Monthly Archives: December 2006

Introducing… the Technical Mortgage

In Agile circles, the bogeyman of Technical Debt – that stuff you incur by not doing it right the first time, pops up whenever you talk about taking shortcuts in the development process.  And most of the time, I would tend to agree.  Fixing stuff once you are in maintenance mode often is a lot more expensive – especially major design flaws that cross cut throughout an entire application.  For example, the cost to untangle the 1st and 2nd layers of a multi-tier application is often very expensive, perhaps in some cases more expensive than starting from scratch.  The case against technical debt, is often, a good one, especially if that technical debt carries a high “interest rate” (as in, the debt will cost a lot more down the road than the benefits cost today).

That said, and I ask this as a question, is there such a thing as “low interest rate technical debt” – or what I like to call, a “technical mortgage“?  I ask this, because often, getting something, anything, that looks like it might be done is vastly more important than making it perfect.  A good starting example would be the “functional prototype”.  Most prototypes are designed to be thrown away.  It could be said, in theory, that prototype development is akin to technical mortgage – as in – you have something that looks quasi-right at prototype stage, but you are likely going to rewrite a lot of it.  There could be other cases where “fast” is more important than “good”.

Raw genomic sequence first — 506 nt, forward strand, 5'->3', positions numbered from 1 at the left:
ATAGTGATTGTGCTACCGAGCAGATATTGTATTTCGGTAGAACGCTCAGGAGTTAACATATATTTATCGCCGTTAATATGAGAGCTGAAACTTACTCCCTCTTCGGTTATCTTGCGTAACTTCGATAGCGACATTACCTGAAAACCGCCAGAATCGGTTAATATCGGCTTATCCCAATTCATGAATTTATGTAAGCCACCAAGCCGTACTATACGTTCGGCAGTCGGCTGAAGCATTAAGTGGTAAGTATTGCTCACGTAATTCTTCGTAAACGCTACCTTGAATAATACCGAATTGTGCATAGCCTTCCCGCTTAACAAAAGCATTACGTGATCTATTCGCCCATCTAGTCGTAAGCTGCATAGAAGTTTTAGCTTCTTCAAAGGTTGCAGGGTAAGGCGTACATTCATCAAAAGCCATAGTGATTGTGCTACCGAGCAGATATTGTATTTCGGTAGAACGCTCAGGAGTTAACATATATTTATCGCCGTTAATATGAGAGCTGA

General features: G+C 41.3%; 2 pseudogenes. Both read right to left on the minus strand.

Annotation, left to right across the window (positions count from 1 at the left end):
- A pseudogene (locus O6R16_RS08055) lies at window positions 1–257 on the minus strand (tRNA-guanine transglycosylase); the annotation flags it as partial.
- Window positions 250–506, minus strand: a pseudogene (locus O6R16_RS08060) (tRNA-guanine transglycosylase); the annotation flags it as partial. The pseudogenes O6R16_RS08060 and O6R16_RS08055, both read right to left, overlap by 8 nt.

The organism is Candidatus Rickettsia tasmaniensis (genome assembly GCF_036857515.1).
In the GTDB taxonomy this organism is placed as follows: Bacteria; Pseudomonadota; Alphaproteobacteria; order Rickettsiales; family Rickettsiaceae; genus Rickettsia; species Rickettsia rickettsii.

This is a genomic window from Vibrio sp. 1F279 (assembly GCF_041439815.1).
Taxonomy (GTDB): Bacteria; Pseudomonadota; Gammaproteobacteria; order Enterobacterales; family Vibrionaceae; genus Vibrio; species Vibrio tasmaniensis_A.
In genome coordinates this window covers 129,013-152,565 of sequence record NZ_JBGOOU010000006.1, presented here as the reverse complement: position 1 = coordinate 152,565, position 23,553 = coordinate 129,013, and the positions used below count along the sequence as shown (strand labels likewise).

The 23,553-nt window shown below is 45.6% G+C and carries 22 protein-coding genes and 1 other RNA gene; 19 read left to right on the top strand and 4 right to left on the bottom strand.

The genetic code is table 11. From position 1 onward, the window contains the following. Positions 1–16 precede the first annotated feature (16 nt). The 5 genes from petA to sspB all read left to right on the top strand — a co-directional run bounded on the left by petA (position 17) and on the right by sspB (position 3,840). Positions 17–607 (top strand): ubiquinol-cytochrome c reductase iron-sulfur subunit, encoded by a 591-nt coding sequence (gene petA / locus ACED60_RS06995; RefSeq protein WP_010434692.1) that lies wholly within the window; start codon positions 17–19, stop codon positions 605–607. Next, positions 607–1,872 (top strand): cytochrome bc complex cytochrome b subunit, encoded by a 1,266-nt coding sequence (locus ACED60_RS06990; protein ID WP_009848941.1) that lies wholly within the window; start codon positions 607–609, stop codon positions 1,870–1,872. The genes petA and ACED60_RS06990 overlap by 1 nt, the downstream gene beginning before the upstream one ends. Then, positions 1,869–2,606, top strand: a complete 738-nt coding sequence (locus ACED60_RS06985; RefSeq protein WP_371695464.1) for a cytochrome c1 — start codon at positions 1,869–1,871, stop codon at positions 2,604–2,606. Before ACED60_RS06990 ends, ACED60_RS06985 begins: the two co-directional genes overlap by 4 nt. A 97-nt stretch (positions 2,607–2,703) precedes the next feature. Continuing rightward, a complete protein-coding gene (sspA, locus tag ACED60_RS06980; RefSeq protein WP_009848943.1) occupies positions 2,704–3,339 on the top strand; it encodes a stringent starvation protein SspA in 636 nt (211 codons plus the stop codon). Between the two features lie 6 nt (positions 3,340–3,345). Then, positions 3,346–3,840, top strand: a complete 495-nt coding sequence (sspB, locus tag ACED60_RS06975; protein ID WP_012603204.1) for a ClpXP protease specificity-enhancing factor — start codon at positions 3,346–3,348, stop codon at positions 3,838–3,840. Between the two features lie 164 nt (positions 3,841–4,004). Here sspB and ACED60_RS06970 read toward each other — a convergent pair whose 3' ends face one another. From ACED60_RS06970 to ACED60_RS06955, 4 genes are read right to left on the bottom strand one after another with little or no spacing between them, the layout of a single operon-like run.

Hence, my definition of technical mortgage – that is, techincal debt taken on specifically for the purpose of speeding up delivery of a software artifact, when the sponsors of the project agree to the interest rate (aka the risk) that the technical debt represents.  While it can be heresy to many people – especially well intentioned people who want to do nothing but a great job, the fact of the matter is that there are situations where the client WANTS us to do a technical mortgage, and it is our duty as consultants to a.) advise them on the risk and b.) if they accept the risk, indulge the request.

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